Tunis, Tunisia – Last week, Assistant United States Trade Representative for Europe and the Middle East L. Daniel Mullaney and Assistant United States Trade Representative for Services and Investment Christine Bliss led a U.S. delegation in talks with the Government of Tunisia. The talks were focused on re-launching discussions under the 2002 bilateral Trade and Investment Framework Agreement (TIFA). The U.S. delegation, which included officials from USTR and the U.S. Embassy in Tunis, also held several meetings with representatives of the Tunisian business community and private sector.
“The United States strongly supports Tunisia’s transition to democracy and to an open economic system governed by the rule of law,” said Mullaney. “We believe that enhancing U.S. trade and investment integration with Tunisia to increase economic growth and jobs is an important part of the support we can give to this process. We are pleased to be re-launching the TIFA and will propose holding a full bilateral TIFA Council meeting in the coming months.”
In 2010, the United States was Tunisia’s fifth-largest trading partner. Between 2009 and 2010, two way trade (exports plus imports) grew 18 percent and followed an upward curve for the entire previous decade. Two-way trade between the United States and Tunisia was valued at $976 million during 2010, representing the United States’ 96th largest goods trading relationship. U.S. exports to Tunisia in 2010 were $571 million. U.S. imports from Tunisia in 2010 were $406 million. Leading U.S. exports to Tunisia include miscellaneous grain seed and fruit, cereals, machinery, fats and oils. Tunisia predominantly exports mineral fuel, fats and oils, woven apparel, electrical machinery and precious stones. U.S. foreign direct investment (FDI) in Tunisia was $220 million in 2009, which is latest available data.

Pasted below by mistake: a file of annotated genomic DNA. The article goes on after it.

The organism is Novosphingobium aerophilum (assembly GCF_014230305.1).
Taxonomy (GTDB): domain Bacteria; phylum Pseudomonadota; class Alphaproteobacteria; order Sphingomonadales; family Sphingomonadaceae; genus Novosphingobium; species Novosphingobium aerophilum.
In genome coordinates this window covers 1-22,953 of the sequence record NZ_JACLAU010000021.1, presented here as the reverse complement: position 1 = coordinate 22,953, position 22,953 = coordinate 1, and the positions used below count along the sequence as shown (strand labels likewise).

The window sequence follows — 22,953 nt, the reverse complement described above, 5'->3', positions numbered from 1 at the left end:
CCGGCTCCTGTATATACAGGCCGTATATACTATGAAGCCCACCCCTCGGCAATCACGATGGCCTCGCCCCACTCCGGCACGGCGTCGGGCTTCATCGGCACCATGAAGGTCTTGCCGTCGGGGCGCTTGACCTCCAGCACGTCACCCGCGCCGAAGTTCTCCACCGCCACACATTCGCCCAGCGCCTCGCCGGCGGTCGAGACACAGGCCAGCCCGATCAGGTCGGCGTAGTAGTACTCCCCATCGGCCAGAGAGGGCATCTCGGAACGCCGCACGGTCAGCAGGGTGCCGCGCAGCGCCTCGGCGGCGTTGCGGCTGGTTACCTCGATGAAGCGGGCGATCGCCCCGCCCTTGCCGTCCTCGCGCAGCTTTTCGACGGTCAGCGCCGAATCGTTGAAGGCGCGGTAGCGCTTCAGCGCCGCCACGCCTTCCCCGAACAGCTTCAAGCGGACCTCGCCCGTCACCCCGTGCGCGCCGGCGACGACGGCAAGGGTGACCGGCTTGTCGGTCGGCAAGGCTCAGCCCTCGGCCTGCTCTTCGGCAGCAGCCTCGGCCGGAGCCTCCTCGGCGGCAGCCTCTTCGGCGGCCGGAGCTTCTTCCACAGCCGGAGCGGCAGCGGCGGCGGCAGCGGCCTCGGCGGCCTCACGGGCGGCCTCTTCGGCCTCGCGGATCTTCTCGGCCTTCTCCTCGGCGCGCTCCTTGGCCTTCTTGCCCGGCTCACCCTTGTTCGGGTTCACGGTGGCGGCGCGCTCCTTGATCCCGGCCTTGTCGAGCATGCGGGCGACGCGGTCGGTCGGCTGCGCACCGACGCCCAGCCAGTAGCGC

While in Tunis last week, the U.S. delegation met with a wide range of both private sector representatives and government officials in order to gain a broad perspective on the economic opportunities and challenges involved in the nation’s historic transformation. These meetings highlighted the eagerness of the Tunisian people and its government officials to engage meaningfully in a process that will result in a open, transparent, and competitive economy that will help create jobs and greater economic activity in Tunisia and the entire North African region. In particular, Tunisia hopes to use its highly educated, skilled, and youthful population to become a regional economic hub.
At the conclusion of their visit, the U.S. and Tunisian delegations established working groups to carry forward the work of the newly re-launched TIFA. These groups will develop work plans across a range of areas intended to support bilateral trade and investment and regional economic integration. The work plans will include, for instance, trade facilitation; trade and investment promotion (especially with respect to small-and medium-sized enterprises (SMEs)); reduction of barriers to investment in key service sectors such as information and communications technology (ICT) services, financial services, and clean energy services; strengthening the protection of intellectual property rights; and promoting the rule of law through greater transparency, including public participation in rule-making; and anti-corruption efforts. These working groups will report on their progress at the first newly launched TIFA Council meeting.